Perhaps the most important development, from a sanctions compliance perspective, has involved the so-called 50% rule laid down by the US Treasury. It stipulated that any company where a blacklisted individual held a stake of 50% or more should also be considered subject to sanctions. In August, this rule was reformulated and expanded to apply not just to individual shareholdings but also cumulative stakes.
This means that a company could still be banned if the minority shareholdings of several targeted people together add up to 50% or more. European rules are even more nuanced. The UK government considers that an individual does not need to be a majority shareholder in order to exercise control over a company. It is enough for them to have the right to appoint or remove a majority of the board or otherwise exercise dominant influence, including by making use of obscure provisions in the company’s articles of association. As a result, companies that are not themselves featured on OFAC or other blacklists may still be subject to sanctions. Clearly, for US or European-based companies, it is now more important than ever to fully understand who owns or controls a prospective business partner.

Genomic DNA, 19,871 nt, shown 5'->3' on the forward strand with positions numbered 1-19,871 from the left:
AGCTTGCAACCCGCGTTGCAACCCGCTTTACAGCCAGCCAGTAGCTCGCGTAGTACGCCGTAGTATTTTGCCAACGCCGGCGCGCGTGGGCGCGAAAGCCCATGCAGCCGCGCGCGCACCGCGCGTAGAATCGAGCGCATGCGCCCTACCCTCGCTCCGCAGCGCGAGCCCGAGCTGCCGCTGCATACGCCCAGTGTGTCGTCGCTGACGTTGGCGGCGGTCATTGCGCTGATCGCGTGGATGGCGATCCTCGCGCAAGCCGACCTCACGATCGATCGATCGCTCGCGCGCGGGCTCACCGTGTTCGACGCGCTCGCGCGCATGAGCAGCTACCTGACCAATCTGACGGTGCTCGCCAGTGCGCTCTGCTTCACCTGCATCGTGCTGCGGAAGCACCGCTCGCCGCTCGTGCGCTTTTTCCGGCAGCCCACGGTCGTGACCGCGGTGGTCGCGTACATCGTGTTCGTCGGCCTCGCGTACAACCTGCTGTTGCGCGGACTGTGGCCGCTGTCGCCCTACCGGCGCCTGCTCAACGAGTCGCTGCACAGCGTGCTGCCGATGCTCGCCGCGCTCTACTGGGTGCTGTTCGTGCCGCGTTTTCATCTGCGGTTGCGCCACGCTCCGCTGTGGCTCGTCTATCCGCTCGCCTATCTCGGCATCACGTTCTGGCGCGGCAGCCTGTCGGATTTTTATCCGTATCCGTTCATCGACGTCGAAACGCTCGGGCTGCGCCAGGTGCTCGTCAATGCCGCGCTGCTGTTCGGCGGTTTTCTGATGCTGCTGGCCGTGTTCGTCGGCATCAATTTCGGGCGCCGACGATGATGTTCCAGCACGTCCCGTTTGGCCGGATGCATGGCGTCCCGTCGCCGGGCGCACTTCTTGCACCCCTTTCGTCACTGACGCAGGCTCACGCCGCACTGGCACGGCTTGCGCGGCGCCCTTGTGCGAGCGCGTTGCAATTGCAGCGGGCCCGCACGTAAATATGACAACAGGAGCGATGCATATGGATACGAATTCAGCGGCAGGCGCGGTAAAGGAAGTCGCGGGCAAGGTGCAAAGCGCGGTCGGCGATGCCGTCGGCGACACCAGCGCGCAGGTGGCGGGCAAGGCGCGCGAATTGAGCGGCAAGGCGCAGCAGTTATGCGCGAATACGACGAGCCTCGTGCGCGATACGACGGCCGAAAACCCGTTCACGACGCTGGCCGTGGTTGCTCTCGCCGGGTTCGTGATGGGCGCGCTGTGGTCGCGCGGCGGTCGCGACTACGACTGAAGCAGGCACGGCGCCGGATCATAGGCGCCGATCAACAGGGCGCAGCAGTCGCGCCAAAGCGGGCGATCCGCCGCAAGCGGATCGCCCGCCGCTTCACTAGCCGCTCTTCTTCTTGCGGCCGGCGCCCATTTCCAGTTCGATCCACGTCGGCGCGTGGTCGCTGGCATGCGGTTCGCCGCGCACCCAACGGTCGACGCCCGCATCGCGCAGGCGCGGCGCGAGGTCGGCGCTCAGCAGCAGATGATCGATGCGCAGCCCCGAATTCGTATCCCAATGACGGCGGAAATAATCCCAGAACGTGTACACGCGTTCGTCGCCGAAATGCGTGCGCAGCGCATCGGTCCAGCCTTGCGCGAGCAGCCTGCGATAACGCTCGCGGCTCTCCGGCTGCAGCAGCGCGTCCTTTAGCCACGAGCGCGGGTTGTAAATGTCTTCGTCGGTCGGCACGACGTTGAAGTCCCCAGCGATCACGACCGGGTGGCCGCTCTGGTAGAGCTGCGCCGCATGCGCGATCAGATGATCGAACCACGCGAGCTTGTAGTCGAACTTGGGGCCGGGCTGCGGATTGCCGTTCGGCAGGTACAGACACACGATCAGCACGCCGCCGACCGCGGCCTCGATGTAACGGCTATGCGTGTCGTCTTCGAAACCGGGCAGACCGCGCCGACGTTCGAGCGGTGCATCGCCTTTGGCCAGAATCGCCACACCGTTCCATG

American and European officials advise increased caution when dealing with any company where a significant minority stake is held by a blacklisted individual or entity but such interactions are not necessarily proscribed. The subtlety of the new sanctions regime means that it is increasingly necessary to distinguish between those investments that merely cause one to ‘sweat a little bit’ – in the words of OFAC associate director John Smith – and potential sanctions breaches.